The Royal Geographical Society caught up with filmmaker and author Reza Pakravan to discuss his love of travel, his visit to the Sahel and the issue of desertification, ahead of his RGS-IBG lecture at Turner Sims on Thursday 28 November.
RGS: Tell us a bit about yourself – what sparked your thirst for travel?
RP: My father was a big influential figure in my life. He was a film director, so I grew up travelling with him as his assistant filming in remote locations. Storytelling – perhaps the most powerful way to create human connections – is in my blood. I love to tell the stories of extraordinary people and communities, especially those which are struggling to keep the spirit of their traditions alive in the face of an ever-developing world. I feel I am in a very privileged position, in that my job is my passion and has enabled me to travel to remote corners of the world to document and share my findings.
RGS: Your most recent expedition was to the Sahel, to look at the impact of desertification. What was it about this issue, and region, that stood out for you?
RP: The first time I came across this issue was when I travelled to Chad to make a short film for Oxfam. It hit me full in the face. Nowhere in the world is the impact of global warming and desertification as obvious as it is in Lake Chad – the lake has shrunk to 90% of its extent. As the desert encroaches further, families are finding it increasingly difficult to make a living from agriculture, fishing and livestock farming, and over 10 million people are now dependent upon aid to survive. I have never seen anywhere like Lake Chad. When I returned home, I did some research and realised that there has not been much coverage of this issue, so I decided to dig deep and tell the story of the entire Sahel and its forgotten people.
RGS: What did the expedition involve? Did you come across anything surprising or unexpected?
RP: This has perhaps been the most logistically challenging expedition that I have ever done. It was a nightmare to put together. I was travelling in countries with Foreign and Commonwealth Office warnings against all travel, and pretty much all of them were war zones. How I got through is a question I am still processing, since it was so very complicated. There were many surprises, including getting arrested in Darfur, facing border closures, and being held at gunpoint in Agadez by people smugglers.
RGS: What sort of training and preparation is needed for an expedition at this level? Where do you start?
RP: A glass of whisky and a map is always a good starting point! For this particular expedition, I soon realised there was no way I could get through this complicated region without local partners. It took me two years to build a network which would help me across the Sahel. For example, at one point I had to pass through an area of eastern Niger which has a high presence of Boko Haram militants. Where do you spend the night in a place like that? Certainly camping in the desert was not an option. We spent the night at the UN compound, thanks to months of negotiation and navigating through the UN bureaucracy.
RGS: Your filmmaking often focuses on Indigenous communities and very local stories – were there any stories from this expedition that were particularly memorable for you?
RP: As I was travelling in Burkina Faso, jihadists launched attacks on checkpoints, killing a number of soldiers. So we decided to stay away from the main roads and made our way through more rural parts of the country. We arrived in a village where I met a local animist priest. When I told him I had spent time with an animist tribe in Mali and expressed my desire to learn more about the religion, he gave me a knowing smile. ‘You want to know about animism? Then you have to be initiated.’ I went to his temple. What happened next I still find difficult to explain and, four hours later, I walked out of the temple with a massive blister in the palm of my hand, an overwhelming sense of dizziness, and no idea whatsoever what had just happened. The priest tapped me on my shoulder and said: ‘Welcome to Animism.’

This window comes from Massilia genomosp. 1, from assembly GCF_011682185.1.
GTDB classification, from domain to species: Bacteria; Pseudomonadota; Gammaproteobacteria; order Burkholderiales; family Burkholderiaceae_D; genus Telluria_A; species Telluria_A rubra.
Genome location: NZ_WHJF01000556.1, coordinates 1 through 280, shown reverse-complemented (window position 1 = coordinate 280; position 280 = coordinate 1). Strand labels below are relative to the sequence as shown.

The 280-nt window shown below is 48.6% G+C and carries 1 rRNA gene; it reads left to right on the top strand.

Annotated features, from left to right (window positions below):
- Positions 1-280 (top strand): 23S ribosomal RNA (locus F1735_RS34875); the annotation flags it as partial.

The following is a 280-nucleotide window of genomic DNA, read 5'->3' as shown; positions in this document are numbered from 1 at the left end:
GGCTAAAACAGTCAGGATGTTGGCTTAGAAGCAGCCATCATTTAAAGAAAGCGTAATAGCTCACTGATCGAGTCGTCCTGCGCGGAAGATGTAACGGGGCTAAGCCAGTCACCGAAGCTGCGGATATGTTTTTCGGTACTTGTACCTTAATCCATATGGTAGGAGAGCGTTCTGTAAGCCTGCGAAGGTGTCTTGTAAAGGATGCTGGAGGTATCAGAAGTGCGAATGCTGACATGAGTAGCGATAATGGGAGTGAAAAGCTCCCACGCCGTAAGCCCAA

RGS: What can audiences expect from your talk?
RP: The talk will be action packed with some mind-blowing visuals. I will be sharing stories from my daring travels throughout some of the most dangerous parts of the world, ranging from experiencing arrest in Darfur; escaping Boko Haram attacks in Niger; escaping a stand-off with Al-Qaida in Mali; being initiated in Burkina Faso; getting lost and running out of water in the Danakil Depression (the hottest place on earth) in Ethiopia; meeting the sexually liberated tribes of Chad and the incredible Dogon tribes of Mali. The common thread linking all these stories together is the impact of climate change and desertification on the Sahel, which has led to wars and terrorism. I will also be talking about the Great Green Wall, a successful pan-African movement combating desertification with the aim of bringing life back to the Sahel.
RGS: Issues like desertification can seem far removed from life in the UK – is there a take home message that you’d like audiences to come away with?
RP: I went to the heart of the African migration crisis with one question: ‘What is the cause?’ And I found many causes – among them climate change and desertification. But I also found the symptoms: the human smuggling, the terrorism, the wars and conflicts. These are not just limited to the Sahel. In this globally connected world, everything is linked. After my talk, the audience should expect to understand how issues like desertification in the Sahel region affect us in the streets of the UK. We might not experience the immediate impact, but certainly we see the repercussions.
Reza Pakravan’s talk, Africa’s forgotten frontiers: the Sahel’, is part of the Society’s Regional Theatres Programme. Book your seat now to hear more about his amazing journey.